I stepped off the elevator and was greeted by three men with hoodies in church yesterday. My shoulders tensed for a few moments. Growing up in New York City, I’ve been groomed in paranoia and 20/20 peripheral eyesight. Yet after taking a second look, I smiled as I admired the theater props: Three hooded figures containing the faces of Hillary Clinton, Jay Z, and Trayvon Martin, with a caption reading, “We are Trayvon Martin.”
Metro Hope Church meets weekly at Harlem’s National Black Theater, so our church gatherings can often be a dance in improvisation as we’re frequently welcomed by new sets. One summer we were greeted by a gigantic “tree” protruding from center stage. It made this preacher’s imagination run vivid with all sorts of sermon possibilities.
But the hooded figures that greeted me last Sunday were a tribute to Trayvon Martin called, Facing our Truth: 10 Minute Plays on Race and Privilege. This month also happens to be the month that Trayvon Martin was born, and a month for celebration of Black History. These convergences do not escape me, nor does the distinct mission of our church in Harlem.
No stranger to dialogue on race and privilege, our church will often reflect on Dr. King who once lamented, “We must face the fact that in America, the church is still the most segregated major institution in America … 11:00 on Sunday morning …we stand at the most segregated hour in this nation.”
Marking the centennial of pacifist poet William Stafford
U.S. cinema has been an enforcer of our racialized imagination -- but that’s changing.
The nation will mark the birthday of the Rev. Martin Luther King Jr. on Monday with speeches, prayers, and volunteer service.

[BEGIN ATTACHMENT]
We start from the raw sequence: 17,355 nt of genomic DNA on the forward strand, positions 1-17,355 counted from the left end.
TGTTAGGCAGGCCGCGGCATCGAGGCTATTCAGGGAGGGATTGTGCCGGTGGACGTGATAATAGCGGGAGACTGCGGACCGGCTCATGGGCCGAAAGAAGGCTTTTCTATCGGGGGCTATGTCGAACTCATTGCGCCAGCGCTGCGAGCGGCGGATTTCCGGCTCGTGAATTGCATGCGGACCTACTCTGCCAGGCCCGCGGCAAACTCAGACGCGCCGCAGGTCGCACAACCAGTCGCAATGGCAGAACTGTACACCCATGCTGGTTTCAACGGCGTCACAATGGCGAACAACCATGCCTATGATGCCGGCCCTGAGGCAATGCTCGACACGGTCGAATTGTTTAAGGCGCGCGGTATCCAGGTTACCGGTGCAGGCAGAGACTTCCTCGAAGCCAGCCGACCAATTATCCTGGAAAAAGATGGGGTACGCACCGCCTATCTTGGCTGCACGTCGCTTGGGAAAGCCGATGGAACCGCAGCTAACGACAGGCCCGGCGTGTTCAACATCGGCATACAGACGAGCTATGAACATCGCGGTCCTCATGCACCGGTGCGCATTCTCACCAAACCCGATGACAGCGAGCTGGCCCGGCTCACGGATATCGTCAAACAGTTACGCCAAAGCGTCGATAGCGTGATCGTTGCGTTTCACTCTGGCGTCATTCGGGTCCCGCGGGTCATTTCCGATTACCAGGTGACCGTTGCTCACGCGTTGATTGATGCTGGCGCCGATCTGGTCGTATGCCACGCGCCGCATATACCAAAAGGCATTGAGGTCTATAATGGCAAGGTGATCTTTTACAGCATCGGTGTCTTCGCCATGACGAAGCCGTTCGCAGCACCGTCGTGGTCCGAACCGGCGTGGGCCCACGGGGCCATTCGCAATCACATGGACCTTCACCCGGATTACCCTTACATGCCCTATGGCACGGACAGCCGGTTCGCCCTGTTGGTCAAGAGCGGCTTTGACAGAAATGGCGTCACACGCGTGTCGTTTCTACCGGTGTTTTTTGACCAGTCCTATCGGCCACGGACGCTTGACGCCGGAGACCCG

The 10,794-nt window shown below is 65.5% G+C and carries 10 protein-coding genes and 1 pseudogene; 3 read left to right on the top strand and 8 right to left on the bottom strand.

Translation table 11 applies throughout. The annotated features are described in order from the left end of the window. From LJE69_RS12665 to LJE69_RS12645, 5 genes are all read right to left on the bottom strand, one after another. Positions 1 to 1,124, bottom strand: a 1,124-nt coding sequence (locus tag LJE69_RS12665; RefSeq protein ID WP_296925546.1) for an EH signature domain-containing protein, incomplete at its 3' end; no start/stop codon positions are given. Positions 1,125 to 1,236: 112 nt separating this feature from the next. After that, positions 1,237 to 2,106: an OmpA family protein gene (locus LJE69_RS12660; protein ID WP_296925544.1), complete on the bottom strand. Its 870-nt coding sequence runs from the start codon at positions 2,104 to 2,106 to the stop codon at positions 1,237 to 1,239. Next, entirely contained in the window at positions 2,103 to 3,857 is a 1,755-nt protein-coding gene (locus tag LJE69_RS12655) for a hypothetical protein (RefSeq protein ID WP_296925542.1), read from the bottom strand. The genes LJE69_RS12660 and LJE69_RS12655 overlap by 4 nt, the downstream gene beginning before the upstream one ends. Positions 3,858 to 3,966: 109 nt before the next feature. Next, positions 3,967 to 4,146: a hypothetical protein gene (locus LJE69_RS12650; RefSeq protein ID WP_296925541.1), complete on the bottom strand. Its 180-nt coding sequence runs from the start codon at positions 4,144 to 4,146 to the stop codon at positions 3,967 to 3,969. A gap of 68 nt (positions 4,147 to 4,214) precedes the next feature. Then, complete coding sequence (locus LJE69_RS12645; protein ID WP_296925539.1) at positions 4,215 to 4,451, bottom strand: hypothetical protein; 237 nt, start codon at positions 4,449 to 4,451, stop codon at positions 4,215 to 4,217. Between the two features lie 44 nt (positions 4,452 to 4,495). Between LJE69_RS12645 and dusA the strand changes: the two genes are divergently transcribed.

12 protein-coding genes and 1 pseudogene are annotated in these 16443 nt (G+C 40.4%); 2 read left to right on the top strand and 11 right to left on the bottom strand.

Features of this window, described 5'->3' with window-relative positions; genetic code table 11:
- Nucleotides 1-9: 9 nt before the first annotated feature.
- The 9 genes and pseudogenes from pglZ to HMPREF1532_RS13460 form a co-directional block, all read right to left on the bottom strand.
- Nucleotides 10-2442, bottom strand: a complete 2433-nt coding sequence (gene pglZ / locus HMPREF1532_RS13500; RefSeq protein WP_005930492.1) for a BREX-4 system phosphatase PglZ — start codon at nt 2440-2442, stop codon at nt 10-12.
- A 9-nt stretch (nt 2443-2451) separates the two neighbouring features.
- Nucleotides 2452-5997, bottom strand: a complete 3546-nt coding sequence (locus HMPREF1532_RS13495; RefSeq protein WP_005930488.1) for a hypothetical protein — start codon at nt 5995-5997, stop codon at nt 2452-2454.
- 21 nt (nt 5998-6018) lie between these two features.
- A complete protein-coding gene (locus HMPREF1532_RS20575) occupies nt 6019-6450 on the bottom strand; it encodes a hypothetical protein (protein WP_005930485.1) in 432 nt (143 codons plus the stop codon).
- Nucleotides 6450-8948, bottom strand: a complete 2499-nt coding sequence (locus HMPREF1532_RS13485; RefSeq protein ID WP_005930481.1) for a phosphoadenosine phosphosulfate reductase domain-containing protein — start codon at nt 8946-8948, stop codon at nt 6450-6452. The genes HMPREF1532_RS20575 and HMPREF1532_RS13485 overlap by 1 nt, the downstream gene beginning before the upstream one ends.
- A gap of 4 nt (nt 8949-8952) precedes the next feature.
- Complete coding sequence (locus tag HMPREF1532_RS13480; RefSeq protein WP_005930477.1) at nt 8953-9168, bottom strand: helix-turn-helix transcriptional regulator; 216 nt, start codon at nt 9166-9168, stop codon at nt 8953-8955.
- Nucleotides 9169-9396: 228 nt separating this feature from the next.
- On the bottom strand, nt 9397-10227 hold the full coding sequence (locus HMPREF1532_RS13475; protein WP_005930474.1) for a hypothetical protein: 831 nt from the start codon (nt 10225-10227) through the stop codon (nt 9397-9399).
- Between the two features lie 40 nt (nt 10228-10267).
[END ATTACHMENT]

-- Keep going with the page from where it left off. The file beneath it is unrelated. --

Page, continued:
But for decades, retired United Methodist Bishop Woodie W. White has marked the holiday in a more personal way: He writes a “birthday letter” to the civil rights leader who was killed in 1968.
“It was a way to get kind of a year’s assessment on what the nation was accomplishing and not accomplishing in the area of race,” said White, a bishop-in-residence at Emory University’s Candler School of Theology for the last decade.
“I did it because, frankly, I needed to have perspective. I needed to not get discouraged, and I needed it to be affirming of progress in race which had taken place over the course of a year.”
In the wake of Megyn Kelly’s statement that “Jesus was a white man,” critics have quickly and unanimously responded that Jesus was not a white man. Here at Sojourners, Rev. Laura Barkley has debunked Kelly’s statements, noting that Jesus “was a Palestinian Jew in first-century Nazareth.”
In his article over at The Atlantic, Jonathan Merritt argues that Jesus is not only not a white man, but that scripture is mostly quiet about Jesus’ racial makeup. Quoting Martin Luther King Jr., who once said, “The color of Jesus’ skin is of little or no consequence,” Merritt agrees with historian Edward Blum, who draws from King’s statement that “Jesus transcends race.” Ultimately, Merritt points to the universality of Jesus, focusing on Christ’s availability to all, to individuals from “every tribe, nation, people and language.”
Yet in pointing to the universality of Jesus, it is easy to pass over his particularity to a certain time and place.